The situation is increasingly dire at the Secret Service, where the task of keeping up with President Donald Trump and his family has strained the agency nearly to the point of breaking, according to a Thursday report in The New York Times.
After a trying campaign season, the Secret Service has undertaken the immense task of providing protection for Trump, a handful of his aides, the president’s four adult sons and daughters along with their spouses and children, and first lady Melania Trump and their 11-year-old son, who both live at Trump Tower in New York. All told, the Secret Service is looking after 40 percent more people than it would in a typical non-campaign year, essentially putting the agency in perpetual campaign mode, the Times reported.
“They are flat-out worn out,” Rep. Jason Chaffetz (R-Utah) told the Times.
It’s not just the number of people under Secret Service protection. The president and his family have taken a freewheeling approach to travel in the opening months of his presidency. Trump has spent at least seven weekends at his Mar-a-Lago resort in Florida in the 11 weeks since his inauguration, each trip costing taxpayers an estimated $3 million or more.
The president’s children have also kept an active schedule, making a number of international and domestic trips for both business and pleasure. His sons Donald Jr. and Eric have flown on work junkets to far-flung places including Dubai and Uruguay, each time traveling with Secret Service details whose expenses are paid by U.S. taxpayers. The extended Trump family also jetted off to Aspen, Colorado, last month on a ski vacation that reportedly required the supervision of around 100 Secret Service agents.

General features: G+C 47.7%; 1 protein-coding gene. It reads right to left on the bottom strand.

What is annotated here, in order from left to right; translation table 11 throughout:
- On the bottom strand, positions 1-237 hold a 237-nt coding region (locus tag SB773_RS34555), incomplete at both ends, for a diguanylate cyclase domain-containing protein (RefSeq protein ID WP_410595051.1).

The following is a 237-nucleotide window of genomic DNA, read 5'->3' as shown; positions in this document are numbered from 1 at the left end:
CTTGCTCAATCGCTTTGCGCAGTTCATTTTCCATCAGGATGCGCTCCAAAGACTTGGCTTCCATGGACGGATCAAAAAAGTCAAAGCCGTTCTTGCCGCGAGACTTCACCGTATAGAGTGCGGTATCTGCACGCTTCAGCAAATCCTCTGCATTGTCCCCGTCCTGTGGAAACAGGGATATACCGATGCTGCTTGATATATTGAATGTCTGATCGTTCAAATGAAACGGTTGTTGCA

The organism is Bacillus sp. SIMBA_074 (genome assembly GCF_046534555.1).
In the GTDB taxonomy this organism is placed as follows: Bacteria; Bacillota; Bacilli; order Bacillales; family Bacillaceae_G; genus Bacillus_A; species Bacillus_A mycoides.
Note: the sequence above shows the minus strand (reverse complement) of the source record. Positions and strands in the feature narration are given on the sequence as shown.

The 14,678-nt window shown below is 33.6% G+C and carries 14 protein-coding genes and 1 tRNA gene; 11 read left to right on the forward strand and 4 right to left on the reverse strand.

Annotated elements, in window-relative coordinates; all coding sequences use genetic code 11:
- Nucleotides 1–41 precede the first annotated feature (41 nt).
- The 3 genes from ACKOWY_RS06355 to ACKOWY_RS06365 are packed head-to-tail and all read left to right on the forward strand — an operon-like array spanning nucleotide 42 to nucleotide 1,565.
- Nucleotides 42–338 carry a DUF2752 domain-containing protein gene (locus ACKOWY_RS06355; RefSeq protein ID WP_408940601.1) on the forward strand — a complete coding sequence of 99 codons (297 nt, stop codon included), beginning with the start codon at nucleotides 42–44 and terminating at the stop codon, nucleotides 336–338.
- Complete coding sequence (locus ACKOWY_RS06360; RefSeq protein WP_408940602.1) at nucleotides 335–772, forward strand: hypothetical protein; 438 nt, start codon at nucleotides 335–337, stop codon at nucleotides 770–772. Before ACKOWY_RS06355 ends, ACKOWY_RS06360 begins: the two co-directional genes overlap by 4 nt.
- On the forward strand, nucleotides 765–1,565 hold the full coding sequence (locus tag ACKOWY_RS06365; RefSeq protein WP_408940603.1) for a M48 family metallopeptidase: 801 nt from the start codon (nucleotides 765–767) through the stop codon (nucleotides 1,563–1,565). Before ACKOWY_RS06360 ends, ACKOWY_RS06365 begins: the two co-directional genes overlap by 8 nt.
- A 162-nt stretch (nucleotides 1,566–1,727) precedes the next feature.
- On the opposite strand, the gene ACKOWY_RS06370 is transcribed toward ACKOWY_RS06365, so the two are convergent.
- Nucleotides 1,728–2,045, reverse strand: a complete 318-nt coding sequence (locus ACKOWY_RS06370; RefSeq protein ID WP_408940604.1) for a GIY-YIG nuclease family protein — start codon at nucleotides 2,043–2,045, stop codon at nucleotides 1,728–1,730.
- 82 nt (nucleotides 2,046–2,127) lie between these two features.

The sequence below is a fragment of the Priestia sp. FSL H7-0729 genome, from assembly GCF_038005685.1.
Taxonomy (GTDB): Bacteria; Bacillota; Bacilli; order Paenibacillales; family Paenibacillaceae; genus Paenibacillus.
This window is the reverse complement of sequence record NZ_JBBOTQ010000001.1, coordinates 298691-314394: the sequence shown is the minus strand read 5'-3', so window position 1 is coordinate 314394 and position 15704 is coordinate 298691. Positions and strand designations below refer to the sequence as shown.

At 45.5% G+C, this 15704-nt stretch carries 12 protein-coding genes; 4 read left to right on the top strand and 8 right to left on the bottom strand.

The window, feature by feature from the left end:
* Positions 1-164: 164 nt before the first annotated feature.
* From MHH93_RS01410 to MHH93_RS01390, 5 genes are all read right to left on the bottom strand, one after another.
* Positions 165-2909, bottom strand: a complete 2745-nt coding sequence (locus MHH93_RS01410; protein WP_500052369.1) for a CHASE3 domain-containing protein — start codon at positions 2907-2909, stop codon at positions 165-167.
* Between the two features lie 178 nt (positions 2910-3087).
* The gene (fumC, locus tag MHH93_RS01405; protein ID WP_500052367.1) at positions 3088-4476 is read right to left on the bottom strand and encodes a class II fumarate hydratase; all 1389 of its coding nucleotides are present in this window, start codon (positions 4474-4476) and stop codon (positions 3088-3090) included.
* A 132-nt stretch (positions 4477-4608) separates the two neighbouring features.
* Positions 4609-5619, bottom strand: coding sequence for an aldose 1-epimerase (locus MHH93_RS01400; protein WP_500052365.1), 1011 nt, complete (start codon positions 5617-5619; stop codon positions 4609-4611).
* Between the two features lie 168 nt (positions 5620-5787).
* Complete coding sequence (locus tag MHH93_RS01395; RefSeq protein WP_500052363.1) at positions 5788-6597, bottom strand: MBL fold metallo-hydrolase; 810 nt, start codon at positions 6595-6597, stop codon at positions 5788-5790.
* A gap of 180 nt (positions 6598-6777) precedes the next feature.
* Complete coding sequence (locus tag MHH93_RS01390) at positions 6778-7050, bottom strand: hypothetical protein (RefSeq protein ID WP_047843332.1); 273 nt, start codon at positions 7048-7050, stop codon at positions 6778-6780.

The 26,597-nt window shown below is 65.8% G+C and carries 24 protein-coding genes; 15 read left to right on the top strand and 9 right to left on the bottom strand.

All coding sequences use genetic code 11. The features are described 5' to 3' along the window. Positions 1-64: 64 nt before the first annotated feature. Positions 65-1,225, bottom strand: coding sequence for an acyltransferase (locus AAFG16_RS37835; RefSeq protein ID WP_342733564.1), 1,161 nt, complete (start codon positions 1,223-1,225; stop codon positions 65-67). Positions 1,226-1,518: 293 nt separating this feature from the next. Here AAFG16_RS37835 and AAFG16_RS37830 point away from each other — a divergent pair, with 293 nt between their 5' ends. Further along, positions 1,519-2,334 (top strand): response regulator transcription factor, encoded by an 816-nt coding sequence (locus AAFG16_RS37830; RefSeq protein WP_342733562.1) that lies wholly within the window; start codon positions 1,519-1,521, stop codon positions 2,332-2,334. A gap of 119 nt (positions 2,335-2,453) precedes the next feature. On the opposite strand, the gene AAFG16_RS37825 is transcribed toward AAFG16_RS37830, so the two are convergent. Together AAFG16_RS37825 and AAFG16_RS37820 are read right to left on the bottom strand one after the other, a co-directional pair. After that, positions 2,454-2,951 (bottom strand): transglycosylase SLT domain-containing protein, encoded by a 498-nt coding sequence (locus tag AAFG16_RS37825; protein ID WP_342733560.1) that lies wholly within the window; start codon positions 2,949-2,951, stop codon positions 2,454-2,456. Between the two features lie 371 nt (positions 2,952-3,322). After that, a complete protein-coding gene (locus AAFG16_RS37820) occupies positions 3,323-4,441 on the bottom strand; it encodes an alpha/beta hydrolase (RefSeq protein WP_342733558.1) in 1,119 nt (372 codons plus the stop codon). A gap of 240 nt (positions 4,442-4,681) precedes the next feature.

The Trump family’s expensive lifestyle has created a mess for the Secret Service. Last month, the agency requested an additional $60 million in spending for fiscal year 2018, according to a Washington Post report, only to be rebuffed by the Office of Management and Budget. Nearly $27 million of that was to be earmarked for security at Trump Tower. The Secret Service’s annual budget is about $2 billion, with a substantial portion dedicated to protection.
As some had feared, the financial stress is forcing the Secret Service to scale back on other operations, like investigations into cyber-hacking, counterfeit currency, financial crimes, and missing or exploited minors, a former agency official told the Times. Some staffers are reportedly being diverted away from these efforts and onto security details.
News of the Secret Service’s budget woes comes as the agency is facing a wave of negative publicity. On Wednesday, CNN reported that an agent on Vice President Mike Pence’s security detail had been suspended for soliciting a prostitute at a Maryland hotel. The agent was reportedly off duty.
The Secret Service has also weathered criticism for a number of recent security breaches, including a March incident in which an intruder was able to reach a door of the White House. It reportedly took agents nearly 20 minutes to apprehend the trespasser. At the time, former Secret Service agent Dan Bongino, who served under Presidents George W. Bush and Barack Obama, said the agency’s response was proof that Trump was no longer safe in the White House.
Persistent staffing shortages and the recent departure of Secret Service Director Joe Clancy appear to be complicating the agency’s effort to right ship. Clancy stepped down in February, kicking off a frantic search for a new director.